“Pope Francis states that: “Openness to life is a condition of matrimony”.

    Yes, because there is the argument that God (or nature) could have opted for an ASEXUAL route to propagate humans. But, the mere fact that humans have been made to participate and contribute a human act first before becoming parents must have a good reason. Should we tamper with something of nature without kooking back?

    “CBCP even claims that many of these artificial contraceptives are abortifacients.”

    Not only CBCP, but a large community of experts worldwide say so. It is on the basis that life starts at conception, i.e. with a zygote. Thus, anything that prevents a zygote from becoming a blastocyst, then a fetus, etc, is abortifacient.

    “Church is strongly opposed to abortion.”

    Of course. If the unborn is not a potential human being, but a human with potentials, then there is Commandment #5: “Thou shalt not kill” How is it that there are laws that it is considered a homicide of two when a pregnant woman is killed, and yet abortion is not murder in other laws?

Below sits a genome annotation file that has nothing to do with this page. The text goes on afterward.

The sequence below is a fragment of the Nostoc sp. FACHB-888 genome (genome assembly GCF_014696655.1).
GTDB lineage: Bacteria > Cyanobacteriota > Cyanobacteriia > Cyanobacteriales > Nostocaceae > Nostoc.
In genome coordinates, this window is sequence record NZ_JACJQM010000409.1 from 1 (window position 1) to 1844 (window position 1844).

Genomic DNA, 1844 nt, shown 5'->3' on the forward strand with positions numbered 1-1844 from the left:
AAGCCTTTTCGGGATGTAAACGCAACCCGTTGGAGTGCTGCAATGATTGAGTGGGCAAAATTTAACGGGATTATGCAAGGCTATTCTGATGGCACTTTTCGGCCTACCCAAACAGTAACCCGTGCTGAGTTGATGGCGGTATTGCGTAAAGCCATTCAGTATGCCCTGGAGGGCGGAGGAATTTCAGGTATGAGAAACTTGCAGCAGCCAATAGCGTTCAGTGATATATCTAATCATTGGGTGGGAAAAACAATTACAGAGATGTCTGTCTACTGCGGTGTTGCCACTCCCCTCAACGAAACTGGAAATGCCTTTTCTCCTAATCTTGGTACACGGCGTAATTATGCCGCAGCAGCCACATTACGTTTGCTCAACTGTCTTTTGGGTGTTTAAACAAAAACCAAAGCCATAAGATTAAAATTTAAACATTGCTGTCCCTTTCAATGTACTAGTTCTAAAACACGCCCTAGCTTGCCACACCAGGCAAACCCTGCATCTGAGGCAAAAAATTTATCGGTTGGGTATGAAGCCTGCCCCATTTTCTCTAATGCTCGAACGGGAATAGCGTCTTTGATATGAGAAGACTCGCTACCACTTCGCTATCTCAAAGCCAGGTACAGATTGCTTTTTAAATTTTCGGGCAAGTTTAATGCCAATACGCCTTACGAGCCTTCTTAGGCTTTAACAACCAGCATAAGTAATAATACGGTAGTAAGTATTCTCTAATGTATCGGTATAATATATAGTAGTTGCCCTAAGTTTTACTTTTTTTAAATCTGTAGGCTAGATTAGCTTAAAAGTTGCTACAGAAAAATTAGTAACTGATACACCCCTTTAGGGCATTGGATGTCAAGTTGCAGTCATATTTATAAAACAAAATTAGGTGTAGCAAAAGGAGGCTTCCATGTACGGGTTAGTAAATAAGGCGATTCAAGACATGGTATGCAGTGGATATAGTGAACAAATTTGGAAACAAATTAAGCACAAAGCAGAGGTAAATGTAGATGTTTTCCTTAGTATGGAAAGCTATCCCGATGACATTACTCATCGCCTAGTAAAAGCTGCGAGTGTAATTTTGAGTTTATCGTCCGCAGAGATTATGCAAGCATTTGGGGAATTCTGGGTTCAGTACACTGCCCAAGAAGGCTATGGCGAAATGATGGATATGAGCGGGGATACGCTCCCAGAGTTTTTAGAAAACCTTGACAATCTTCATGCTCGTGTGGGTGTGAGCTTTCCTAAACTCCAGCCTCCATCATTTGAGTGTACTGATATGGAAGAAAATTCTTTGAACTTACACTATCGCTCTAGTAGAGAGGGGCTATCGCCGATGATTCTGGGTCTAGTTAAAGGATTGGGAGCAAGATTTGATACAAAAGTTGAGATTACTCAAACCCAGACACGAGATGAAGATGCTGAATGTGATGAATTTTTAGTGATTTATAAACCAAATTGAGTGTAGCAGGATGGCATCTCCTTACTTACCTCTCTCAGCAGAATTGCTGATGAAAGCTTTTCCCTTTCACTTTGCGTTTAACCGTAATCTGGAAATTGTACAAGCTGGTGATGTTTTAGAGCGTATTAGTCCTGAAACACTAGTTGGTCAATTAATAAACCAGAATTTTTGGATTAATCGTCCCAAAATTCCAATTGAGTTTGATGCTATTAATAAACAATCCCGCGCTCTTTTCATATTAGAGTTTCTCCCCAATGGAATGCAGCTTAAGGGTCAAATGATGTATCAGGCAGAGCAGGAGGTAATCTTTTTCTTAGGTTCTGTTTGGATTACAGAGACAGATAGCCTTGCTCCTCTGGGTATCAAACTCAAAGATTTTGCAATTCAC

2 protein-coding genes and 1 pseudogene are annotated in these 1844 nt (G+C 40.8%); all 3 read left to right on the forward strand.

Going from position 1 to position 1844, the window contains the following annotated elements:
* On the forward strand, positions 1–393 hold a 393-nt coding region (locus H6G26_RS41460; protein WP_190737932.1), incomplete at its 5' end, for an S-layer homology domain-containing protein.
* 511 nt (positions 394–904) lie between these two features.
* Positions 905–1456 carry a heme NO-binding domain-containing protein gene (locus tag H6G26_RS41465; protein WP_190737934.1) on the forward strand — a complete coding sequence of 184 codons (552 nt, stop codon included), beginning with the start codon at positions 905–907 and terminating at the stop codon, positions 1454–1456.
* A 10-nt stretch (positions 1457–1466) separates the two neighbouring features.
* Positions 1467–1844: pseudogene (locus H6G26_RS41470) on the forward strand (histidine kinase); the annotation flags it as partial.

“…..set aside my personal philosophical agnosticism or colloquial atheism regarding the existence of God, I do not see the point of opposing the use of artificial contraceptives.”

    Yes, once you take out God from the equation, the position of the Church could sound stupid. Though that is not really the complete case as there are sound philosophical arguments even without the theological arguments.

    “….it seems to be missing the point that the use of artificial contraceptives is not about abortion but actually about responsible parenthood.”

    The way to hell is paved with a lot of good intentions. Unfortunately, once the contraceptive mentality sets in, its impact on society is practically irreversible. Just look at how South Korea, China, and Singapore are trying to modify, and even reverse, their earlier population control measures, and you will see that there are almost no takers of the new measures

    “Preventing unwanted pregnancies would even render abortions useless in the first place! If one is against abortion, why would one oppose measures that would prevent it?”